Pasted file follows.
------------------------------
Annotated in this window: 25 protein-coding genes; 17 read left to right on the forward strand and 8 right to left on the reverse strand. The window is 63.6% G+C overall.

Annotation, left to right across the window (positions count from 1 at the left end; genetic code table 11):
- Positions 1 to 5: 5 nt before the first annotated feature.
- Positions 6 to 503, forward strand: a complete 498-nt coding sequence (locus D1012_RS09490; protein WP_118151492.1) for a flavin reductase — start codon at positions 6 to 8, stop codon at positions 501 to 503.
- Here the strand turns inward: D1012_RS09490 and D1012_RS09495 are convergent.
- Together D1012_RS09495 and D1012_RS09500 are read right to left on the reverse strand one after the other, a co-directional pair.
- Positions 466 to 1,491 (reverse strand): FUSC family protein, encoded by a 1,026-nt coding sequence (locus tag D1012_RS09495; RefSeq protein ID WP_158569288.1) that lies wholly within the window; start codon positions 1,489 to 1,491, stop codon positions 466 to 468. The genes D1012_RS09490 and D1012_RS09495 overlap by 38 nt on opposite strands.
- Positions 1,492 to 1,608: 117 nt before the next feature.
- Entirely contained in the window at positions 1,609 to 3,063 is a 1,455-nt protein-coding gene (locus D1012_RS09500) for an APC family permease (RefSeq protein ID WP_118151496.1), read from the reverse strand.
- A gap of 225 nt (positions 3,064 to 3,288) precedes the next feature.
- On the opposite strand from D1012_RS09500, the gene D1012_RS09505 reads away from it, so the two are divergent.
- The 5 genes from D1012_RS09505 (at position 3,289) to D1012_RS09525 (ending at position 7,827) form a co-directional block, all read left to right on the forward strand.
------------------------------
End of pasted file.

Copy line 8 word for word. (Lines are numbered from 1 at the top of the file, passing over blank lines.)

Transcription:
- Positions 1,492 to 1,608: 117 nt before the next feature.